Before Labor Begins
by Amy B. Tuteur, MD Ask Dr. Amy.comHas the baby dropped yet? Friends and complete strangers are asking the same question. What are they talking about? How will you know?
By the end of pregnancy, the baby is likely to take a position that will be favorable for the coming journey. Over 95% of all babies will be facing head down, with their chins tucked on to their chest. Some babies, particularly those of first time mothers, will literally drop into the pelvic opening. The cervix may not have dilated, and the baby is still totally within the uterus, but the head is now nestled within the pelvic opening instead of abovdrop, e it. Doctors and midwives refer to this process as engagement.
Engagement is also known as lightening, probably because it provides some relief from common pregnancy symptoms. When your baby drops, pressure on your stomach and diaphragm drops, too. You will probably have less heartburn and shortness of breath. Of course, these symptoms may merely be exchanged for new ones. You may feel increased pelvic pressure, and some women complain that it’s hard to walk because it feels like the baby’s head is between their legs. However, it’s important to remember that many women have no change in their symptoms and never even notice when the baby’s head engages. It is also possible that the baby will not drop until labor begins.
There are other signs that the time for labor may be drawing near. For example, the mucous plug, which has kept the inside of the uterus sealed off from the vagina, falls out as the cervix begins to to soften and thin in preparation for labor. The mucous plug may fall out hours or even days before labor begins. Sometimes the membranes of the amniotic sac rupture (“breaking your water”) minutes or hours before labor begins. If your membranes rupture, you should call your practitioner. Some doctors and midwives prefer that you come in for examination right away. Others will advise you to wait at home to see if labor begins spontaneously.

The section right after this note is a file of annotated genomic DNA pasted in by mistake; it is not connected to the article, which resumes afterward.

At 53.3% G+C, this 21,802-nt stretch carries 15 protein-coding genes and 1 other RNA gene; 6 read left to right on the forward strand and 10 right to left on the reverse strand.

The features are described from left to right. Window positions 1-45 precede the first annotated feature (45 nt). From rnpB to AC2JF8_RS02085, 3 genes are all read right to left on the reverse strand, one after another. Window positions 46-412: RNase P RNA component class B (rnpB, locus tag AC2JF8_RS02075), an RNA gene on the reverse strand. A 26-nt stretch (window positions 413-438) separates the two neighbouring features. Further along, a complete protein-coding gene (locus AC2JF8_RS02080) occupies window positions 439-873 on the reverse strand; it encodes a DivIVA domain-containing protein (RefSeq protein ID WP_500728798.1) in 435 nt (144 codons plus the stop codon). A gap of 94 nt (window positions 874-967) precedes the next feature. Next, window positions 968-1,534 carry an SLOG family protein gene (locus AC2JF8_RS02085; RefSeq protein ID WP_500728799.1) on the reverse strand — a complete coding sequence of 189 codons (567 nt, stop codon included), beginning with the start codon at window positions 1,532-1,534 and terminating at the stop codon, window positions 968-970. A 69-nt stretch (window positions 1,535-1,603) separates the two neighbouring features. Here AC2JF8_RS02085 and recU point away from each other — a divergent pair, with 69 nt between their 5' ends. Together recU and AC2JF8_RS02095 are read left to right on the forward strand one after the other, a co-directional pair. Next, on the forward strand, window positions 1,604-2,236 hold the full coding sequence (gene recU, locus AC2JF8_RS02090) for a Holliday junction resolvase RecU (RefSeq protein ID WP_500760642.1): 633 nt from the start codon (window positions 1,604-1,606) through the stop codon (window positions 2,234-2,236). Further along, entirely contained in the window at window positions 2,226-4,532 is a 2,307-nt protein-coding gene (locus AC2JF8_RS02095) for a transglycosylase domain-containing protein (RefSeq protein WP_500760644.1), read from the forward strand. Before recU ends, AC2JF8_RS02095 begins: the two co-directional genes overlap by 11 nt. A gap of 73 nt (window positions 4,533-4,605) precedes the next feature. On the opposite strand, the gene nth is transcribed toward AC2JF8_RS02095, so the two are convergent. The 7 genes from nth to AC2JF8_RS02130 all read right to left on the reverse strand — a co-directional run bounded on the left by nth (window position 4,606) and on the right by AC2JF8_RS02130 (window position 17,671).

Many women have other physical symptoms that signal labor is approaching, including diarrhea, low backache, or abdominal cramping. It seems that impending labor may cause psychological changes as well. A few women are seized with the nesting instinct in the hours and days before labor begins. They are suddenly consumed by the urge to clean and arrange things, when just a few days before they were too exhausted to move.
Can you do anything to deliberately start your own labor? There are a lot of old (and new) wives’ tales that you can consider. Some women insist that spicy food started their labors, and others claim it was because they dosed themselves with castor oil. Then there are those who swear by sex, reasoning that even if it doesn’t work, at least they’ll have a good time. Unfortunately, it’s not likely that any of these home remedies are effective. Labor starts when the baby is ready and not one second before.
About the Author
This article was adapted from the book How Your Baby is Born, by Amy B. Tuteur, MD. Dr. Tuteur runs the website Ask Dr. Amy.com where you can ask her your questions.
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